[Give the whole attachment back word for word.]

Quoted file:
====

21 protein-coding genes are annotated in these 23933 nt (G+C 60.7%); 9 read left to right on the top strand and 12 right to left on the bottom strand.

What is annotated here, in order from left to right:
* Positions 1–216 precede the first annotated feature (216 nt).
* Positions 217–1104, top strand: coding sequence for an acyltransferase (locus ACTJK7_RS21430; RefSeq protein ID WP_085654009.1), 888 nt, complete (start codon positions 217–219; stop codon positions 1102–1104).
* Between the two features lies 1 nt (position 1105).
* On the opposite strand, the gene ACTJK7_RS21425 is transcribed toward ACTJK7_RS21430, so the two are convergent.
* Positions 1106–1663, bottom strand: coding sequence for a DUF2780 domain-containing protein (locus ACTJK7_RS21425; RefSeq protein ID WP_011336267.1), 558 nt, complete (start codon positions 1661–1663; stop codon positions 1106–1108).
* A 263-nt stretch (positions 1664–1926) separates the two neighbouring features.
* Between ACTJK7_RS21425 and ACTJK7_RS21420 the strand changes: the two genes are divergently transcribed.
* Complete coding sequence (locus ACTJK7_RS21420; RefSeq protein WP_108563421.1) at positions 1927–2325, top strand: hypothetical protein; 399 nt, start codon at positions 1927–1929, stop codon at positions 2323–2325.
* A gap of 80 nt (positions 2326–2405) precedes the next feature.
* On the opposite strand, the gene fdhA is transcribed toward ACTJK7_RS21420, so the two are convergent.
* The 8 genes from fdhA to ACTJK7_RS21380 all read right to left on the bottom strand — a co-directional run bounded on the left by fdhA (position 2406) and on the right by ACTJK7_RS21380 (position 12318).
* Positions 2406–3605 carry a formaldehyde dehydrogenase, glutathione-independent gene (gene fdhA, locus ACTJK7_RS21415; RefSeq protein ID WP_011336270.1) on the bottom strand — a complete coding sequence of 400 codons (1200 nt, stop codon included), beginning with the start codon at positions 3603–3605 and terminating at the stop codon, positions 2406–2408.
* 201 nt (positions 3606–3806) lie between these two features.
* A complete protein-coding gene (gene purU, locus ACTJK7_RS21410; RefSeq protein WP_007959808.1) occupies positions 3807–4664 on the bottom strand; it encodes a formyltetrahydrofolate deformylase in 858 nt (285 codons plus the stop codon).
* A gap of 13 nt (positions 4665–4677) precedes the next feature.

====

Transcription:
21 protein-coding genes are annotated in these 23933 nt (G+C 60.7%); 9 read left to right on the top strand and 12 right to left on the bottom strand.

What is annotated here, in order from left to right:
* Positions 1–216 precede the first annotated feature (216 nt).
* Positions 217–1104, top strand: coding sequence for an acyltransferase (locus ACTJK7_RS21430; RefSeq protein ID WP_085654009.1), 888 nt, complete (start codon positions 217–219; stop codon positions 1102–1104).
* Between the two features lies 1 nt (position 1105).
* On the opposite strand, the gene ACTJK7_RS21425 is transcribed toward ACTJK7_RS21430, so the two are convergent.
* Positions 1106–1663, bottom strand: coding sequence for a DUF2780 domain-containing protein (locus ACTJK7_RS21425; RefSeq protein ID WP_011336267.1), 558 nt, complete (start codon positions 1661–1663; stop codon positions 1106–1108).
* A 263-nt stretch (positions 1664–1926) separates the two neighbouring features.
* Between ACTJK7_RS21425 and ACTJK7_RS21420 the strand changes: the two genes are divergently transcribed.
* Complete coding sequence (locus ACTJK7_RS21420; RefSeq protein WP_108563421.1) at positions 1927–2325, top strand: hypothetical protein; 399 nt, start codon at positions 1927–1929, stop codon at positions 2323–2325.
* A gap of 80 nt (positions 2326–2405) precedes the next feature.
* On the opposite strand, the gene fdhA is transcribed toward ACTJK7_RS21420, so the two are convergent.
* The 8 genes from fdhA to ACTJK7_RS21380 all read right to left on the bottom strand — a co-directional run bounded on the left by fdhA (position 2406) and on the right by ACTJK7_RS21380 (position 12318).
* Positions 2406–3605 carry a formaldehyde dehydrogenase, glutathione-independent gene (gene fdhA, locus ACTJK7_RS21415; RefSeq protein ID WP_011336270.1) on the bottom strand — a complete coding sequence of 400 codons (1200 nt, stop codon included), beginning with the start codon at positions 3603–3605 and terminating at the stop codon, positions 2406–2408.
* 201 nt (positions 3606–3806) lie between these two features.
* A complete protein-coding gene (gene purU, locus ACTJK7_RS21410; RefSeq protein WP_007959808.1) occupies positions 3807–4664 on the bottom strand; it encodes a formyltetrahydrofolate deformylase in 858 nt (285 codons plus the stop codon).
* A gap of 13 nt (positions 4665–4677) precedes the next feature.